To sail around the world you not only need to know how to sail but also how to fix stuff—all the stuff, including mechanical and electrical— and you need the baksheesh to coax replacement parts through foreign customs.
Hollywood had done me a disservice—or perhaps, like those guys who count landing at an international airport as visiting a country, I was a dope. After a year we were still in Mexico, though far down the Pacific Coast. The Marquesas and Tuamotus islands were next on our itinerary, and as the specter of a thirty- to forty-day ocean crossing loomed closer, I faced up to my terminal ineptness with a multi-meter and a monkey wrench, and Mary admitted to hating unending oceans.
A compulsive jogger, she found the deck was too small for laps. We turned north to San Diego, where I experienced my most glorious day, selling Grendel.
By no means was this the end of my dream of seeing the world but instead the true beginning. Living on a sailboat relegated us, two non-beach persons, to the coast, though 90 percent of what there is to see is inland. We found sailing the very best way to spend time fixing stuff in exotic ports, leaving little time for exploration.
Starting in 1994
We began international RVing in 1994. That year we flew to Germany and bought an RV with the proceeds from Grendel. We lived the next three years in forty countries, spending summers in the United Kingdom, Ireland, Norway, and Scandinavia and winters in Spain, Portugal, Morocco, Italy (where I finally saw Vesuvius not erupting), Greece, Turkey, Israel, Jordan, and Egypt, plus all the countries in between. Seventeen years later, though we have stopped full-time RVing, we’re still RVing the world six months a year.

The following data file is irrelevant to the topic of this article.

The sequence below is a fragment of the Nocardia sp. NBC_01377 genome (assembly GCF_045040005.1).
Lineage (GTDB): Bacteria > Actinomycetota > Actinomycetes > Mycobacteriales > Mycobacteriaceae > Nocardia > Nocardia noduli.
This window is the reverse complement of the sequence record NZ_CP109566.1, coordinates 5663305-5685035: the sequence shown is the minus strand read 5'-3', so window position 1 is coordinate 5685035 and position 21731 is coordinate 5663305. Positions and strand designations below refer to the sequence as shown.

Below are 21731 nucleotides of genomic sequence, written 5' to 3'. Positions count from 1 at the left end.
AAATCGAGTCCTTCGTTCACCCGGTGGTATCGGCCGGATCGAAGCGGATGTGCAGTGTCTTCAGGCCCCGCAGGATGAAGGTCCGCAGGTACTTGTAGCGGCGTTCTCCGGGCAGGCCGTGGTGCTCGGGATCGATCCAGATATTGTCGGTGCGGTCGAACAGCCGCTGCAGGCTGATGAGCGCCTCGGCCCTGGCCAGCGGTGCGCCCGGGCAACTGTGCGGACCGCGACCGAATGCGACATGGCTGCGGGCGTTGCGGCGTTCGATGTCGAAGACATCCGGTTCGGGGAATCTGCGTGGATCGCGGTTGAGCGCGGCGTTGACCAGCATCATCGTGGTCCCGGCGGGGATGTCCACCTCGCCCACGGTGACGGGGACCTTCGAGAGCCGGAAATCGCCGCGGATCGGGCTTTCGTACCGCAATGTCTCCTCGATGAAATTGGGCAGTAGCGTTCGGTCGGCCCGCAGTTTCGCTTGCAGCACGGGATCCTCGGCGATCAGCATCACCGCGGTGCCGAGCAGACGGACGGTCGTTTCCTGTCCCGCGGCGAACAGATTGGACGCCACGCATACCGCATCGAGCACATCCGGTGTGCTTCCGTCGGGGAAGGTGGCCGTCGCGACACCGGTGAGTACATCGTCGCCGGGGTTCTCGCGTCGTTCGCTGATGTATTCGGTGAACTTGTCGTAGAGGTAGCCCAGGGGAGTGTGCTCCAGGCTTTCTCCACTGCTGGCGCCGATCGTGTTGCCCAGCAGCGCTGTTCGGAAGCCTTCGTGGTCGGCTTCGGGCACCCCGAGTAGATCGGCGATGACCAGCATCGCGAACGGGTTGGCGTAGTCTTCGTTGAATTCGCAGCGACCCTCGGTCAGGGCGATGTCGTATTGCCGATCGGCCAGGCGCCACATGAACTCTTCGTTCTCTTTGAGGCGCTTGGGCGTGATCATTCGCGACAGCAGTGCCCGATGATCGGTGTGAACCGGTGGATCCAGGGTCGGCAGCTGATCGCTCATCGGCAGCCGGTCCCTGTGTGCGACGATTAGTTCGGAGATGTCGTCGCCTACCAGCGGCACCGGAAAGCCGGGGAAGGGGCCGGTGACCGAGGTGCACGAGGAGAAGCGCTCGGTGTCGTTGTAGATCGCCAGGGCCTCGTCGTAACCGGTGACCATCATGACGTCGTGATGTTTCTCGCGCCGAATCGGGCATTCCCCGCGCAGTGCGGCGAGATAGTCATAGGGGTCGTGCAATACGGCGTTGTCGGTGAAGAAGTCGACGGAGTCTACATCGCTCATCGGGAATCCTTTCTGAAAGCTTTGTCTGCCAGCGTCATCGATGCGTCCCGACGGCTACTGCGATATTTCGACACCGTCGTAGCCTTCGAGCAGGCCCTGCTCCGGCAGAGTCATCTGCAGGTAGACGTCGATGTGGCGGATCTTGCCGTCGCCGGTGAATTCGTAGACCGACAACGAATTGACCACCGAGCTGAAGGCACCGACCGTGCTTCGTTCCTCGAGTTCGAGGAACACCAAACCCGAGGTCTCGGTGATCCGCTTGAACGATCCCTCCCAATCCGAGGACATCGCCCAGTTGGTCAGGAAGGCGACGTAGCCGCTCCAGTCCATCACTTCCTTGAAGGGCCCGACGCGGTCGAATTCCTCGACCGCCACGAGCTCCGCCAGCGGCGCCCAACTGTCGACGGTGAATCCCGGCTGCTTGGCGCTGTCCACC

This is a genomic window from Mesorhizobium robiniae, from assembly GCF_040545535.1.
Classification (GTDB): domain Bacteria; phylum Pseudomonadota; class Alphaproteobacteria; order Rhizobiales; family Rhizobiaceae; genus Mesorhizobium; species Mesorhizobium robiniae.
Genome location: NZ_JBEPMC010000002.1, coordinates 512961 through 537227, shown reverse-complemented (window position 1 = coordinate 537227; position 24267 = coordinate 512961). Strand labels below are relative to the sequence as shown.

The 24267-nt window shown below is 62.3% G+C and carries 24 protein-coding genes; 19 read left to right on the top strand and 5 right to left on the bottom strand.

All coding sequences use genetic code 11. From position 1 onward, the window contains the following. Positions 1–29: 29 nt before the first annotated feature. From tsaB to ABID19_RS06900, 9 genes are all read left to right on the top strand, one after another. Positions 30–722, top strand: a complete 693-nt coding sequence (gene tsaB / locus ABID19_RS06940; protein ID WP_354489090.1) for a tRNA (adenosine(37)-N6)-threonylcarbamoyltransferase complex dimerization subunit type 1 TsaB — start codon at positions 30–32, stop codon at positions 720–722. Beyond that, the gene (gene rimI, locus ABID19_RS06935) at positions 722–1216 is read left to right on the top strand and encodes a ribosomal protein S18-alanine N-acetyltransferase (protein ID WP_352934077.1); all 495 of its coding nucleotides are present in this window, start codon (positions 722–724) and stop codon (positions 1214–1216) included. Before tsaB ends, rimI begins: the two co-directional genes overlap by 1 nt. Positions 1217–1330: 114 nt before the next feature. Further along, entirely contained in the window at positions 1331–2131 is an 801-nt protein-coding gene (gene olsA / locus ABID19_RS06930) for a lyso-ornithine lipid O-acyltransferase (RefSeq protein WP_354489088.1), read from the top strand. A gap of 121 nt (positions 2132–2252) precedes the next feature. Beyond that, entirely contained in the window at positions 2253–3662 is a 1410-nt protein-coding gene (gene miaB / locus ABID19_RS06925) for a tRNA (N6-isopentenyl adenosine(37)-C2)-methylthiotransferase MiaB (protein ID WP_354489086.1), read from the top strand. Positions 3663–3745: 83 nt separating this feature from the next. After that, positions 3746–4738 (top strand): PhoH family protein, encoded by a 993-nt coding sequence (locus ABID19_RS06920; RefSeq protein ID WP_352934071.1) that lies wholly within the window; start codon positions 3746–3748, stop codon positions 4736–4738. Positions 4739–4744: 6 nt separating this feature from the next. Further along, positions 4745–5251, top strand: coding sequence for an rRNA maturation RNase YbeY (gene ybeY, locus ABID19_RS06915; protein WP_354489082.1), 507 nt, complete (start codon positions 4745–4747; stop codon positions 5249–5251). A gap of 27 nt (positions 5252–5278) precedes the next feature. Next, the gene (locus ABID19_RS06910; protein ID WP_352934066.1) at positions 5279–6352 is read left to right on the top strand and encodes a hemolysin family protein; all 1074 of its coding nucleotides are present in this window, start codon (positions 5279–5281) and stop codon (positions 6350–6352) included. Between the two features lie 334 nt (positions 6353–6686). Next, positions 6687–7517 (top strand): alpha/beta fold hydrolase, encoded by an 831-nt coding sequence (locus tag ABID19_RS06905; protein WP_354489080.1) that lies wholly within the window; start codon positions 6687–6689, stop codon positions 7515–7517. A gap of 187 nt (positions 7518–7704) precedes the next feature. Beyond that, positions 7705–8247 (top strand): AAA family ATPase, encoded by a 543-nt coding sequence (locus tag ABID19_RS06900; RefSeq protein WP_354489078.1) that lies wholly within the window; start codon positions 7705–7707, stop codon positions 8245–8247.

We’ve visited hundreds of scenic spots available overnight only by tent or RV. Among our favorite experiences have been overnighting within or next to:
- The Horns of Hittite, where the Crusaders met their final demise above Lake Kinneret (aka the Sea of Galilee), where we were visited by a helicopter.
- New Zealand’s Mount Cook, framed by our RV’s panoramic windows, and Milford Sound, which we had all to ourselves after the tour buses had gone home for the night.
- A remote beach in New South Wales, where we were surrounded by kangaroos.
- The world’s most incredible ruins at ancient Petra, and definitely by ourselves in remote Wadi Rum, where Larry of Arabia hung out, both in Jordan.
- Alice Springs in Australia’s Northern Territory, where we watched a full eclipse of the moon atop our RV.
- The wind-hewn canyons of the Negev Desert. A French canal and an ancient French monastery in a primeval forest.
- Hobart Bay and Cradle Mountain in Tasmania. Purnululu National Park in the orange-and-black-striped mountains of the Bungle Bungles, and at the confluence of sandstone slot canyons in Karajini National Park, in Western Australia.
- The waterfront in Ushuaia, Argentina, the southernmost city in the world, where we watched ships leave for Antarctica, and in Tierra Del Fuego National Park, outside Ushuaia, at the foot of the last of the Andes, on the Beagle Channel.
- Vesuvius overlooking the bay and the lights of Naples.
- The canals of Bruges, Amsterdam, and Venice. (Unfortunately, the Chinese government prohibits driving an RV to the canals of Suzhou).
- Finland’s many lakes, surrounded by reindeer. The waterfront in Stockholm, where we camped for a week.
- Lake Titicaca in Bolivia. Another Bolivian favorite is Mount Sajama (21,000 feet), where we camped at 15,000 feet next to hot springs a few kilometers from the border with Chile and a lake perfectly reflected twin Fuji-esque cones.
The week before I quit playing lawyer, several friends said they envied my plan. The brevity of life had been vividly illustrated to them. They, like me, had always treated life as if it went on forever. One guy’s brother had been diagnosed with inoperable cancer, a month before his scheduled retirement.
Another’s father had prostate cancer, chose the operation, and died two weeks after retiring. Mary’s boss had dreamed of buying an oceangoing fishing boat but kept putting it off. He needed to add to his retirement kitty. Just before we left he was diagnosed with a brain tumor and died a year later.
Do it now, whatever it is you want to do. If we don’t do it now, the odds are we never will. Perhaps along the way, you’ll find the world’s most picturesque volcano.